By now we've all heard about receiving Amazon packages by drone. Drones haven't cornered this market, though – there are also robots. But these are just the tip of the iceberg for cool new ways for stuff to get delivered more efficiently. Here's a review of some other ideas in the works, starting simple and working up the freakiness ladder.
Truck platooning. We all probably learned somewhere that drafting behind a big rig can increase your gas mileage. But following too close can also have its drawbacks. Technology company Peloton has developed a device to wirelessly link two or three trucks following in close succession, controlling acceleration and braking to keep the trucks close enough to benefit from the draft without any collisions. Interestingly, this results in fuel savings for the lead truck too – Peloton claims increased fuel efficiency for the first truck of about 4.5% and about 10% for the followers. Oregon truck maker Daimler and others are working on similar technology.
Driverless trucks. If technology can control the space between trucks, why not just have technology drive the trucks entirely? R&D in this area focuses both on designing driverless trucks from the ground up, and retrofitting existing trucks. One of the primary benefits of driverless vehicles is avoiding the risks of impaired drivers, so perhaps it is no coincidence that the first driverless truck delivered a trailer full of beer.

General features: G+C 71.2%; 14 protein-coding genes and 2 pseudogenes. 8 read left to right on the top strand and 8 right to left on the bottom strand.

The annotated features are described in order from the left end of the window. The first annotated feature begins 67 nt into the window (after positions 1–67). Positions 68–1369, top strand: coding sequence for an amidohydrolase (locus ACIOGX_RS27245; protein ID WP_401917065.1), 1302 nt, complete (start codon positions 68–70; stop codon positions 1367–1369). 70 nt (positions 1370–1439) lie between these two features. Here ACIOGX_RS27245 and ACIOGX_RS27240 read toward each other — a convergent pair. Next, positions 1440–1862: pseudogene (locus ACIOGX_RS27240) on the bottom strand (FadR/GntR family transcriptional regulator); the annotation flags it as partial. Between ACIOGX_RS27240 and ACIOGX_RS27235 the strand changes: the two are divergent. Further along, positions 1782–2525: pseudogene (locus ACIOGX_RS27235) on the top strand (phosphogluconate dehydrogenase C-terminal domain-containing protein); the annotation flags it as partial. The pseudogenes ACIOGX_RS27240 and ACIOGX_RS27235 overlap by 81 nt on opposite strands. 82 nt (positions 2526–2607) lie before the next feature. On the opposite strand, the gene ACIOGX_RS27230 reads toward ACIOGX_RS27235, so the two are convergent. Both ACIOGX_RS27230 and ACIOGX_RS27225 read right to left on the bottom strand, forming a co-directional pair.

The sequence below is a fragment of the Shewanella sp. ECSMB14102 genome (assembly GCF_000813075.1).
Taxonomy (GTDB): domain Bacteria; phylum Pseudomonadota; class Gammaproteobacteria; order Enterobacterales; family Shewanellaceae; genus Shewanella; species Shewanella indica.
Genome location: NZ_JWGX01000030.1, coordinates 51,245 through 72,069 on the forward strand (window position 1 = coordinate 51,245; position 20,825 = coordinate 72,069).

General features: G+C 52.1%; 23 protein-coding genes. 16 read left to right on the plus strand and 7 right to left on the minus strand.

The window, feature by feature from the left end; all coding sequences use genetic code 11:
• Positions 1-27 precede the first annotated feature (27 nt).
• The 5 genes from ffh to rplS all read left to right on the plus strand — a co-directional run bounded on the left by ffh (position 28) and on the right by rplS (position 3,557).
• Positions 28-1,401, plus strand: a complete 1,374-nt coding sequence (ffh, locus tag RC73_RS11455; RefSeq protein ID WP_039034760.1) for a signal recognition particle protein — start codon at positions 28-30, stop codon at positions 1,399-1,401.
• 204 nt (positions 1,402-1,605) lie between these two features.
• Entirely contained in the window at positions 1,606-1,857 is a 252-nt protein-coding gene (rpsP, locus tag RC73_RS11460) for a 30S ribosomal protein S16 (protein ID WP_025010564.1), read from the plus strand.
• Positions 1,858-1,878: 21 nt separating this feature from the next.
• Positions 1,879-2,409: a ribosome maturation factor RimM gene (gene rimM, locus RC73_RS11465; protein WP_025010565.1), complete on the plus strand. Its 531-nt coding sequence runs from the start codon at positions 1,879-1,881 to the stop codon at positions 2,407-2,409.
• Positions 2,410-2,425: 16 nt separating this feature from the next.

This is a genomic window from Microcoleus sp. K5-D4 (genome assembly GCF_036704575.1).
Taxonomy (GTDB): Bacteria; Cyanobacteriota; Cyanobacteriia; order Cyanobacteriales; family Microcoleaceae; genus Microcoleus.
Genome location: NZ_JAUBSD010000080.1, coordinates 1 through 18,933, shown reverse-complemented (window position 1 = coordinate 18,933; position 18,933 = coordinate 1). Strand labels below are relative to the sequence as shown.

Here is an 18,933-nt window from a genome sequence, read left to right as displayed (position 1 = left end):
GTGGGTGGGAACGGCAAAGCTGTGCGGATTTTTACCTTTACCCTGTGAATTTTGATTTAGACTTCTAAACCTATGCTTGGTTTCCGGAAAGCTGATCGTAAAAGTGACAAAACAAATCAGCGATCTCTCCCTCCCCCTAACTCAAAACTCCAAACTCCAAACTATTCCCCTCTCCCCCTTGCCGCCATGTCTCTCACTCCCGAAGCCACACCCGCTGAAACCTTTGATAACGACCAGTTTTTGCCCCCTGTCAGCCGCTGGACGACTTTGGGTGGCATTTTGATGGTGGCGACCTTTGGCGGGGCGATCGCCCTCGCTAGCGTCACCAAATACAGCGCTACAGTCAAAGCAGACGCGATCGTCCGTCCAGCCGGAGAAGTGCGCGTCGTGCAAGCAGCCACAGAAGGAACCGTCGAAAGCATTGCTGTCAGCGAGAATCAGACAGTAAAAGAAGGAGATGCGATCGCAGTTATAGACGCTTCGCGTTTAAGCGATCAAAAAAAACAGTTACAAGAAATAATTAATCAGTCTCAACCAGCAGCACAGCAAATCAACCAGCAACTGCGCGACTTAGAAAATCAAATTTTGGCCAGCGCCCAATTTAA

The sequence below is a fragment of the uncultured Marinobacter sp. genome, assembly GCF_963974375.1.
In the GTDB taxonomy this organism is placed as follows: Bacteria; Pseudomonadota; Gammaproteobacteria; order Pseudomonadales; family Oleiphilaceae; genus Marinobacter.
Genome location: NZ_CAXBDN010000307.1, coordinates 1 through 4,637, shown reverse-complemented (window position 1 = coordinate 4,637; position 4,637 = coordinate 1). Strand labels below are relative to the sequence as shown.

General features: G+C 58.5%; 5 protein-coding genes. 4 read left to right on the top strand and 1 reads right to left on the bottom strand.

Social Moving. The informal price to get your friends to help you move used to be a few pizzas. But now you can make new friends by finding your moving helpers on social media. Buddytruk and Lugg will bring residential movers to you with just one click. Cargomatic does the same for commercial deliveries.
Vacuum tubes. When I read about this, all I could think of was Augustus Gloop in the chocolate factory. A hyperloop uses a vacuum tube to deliver goods without friction or air resistance. Elon Musk has plans for hyperloops big enough to ship people or freight between San Francisco and Los Angeles, and between New York and Washington DC. Elon says he can reduce the travel time on both routes to less than an hour.
Blimp warehouses. If freight is to be delivered from the air, why not just store it there too? An automated, pilotless blimp full of stuff, with drones coming and going 24 hours a day. What's not to like? This is another step towards solving the last mile problem.
Freight shipping impacts real estate in so many ways: from warehouses and ports, to highways and parking lots, to air quality and noise regulation. Each of these innovations, and many others not described here, are rapidly changing the considerations that go into both real estate investment and land use planning for the logistics industry.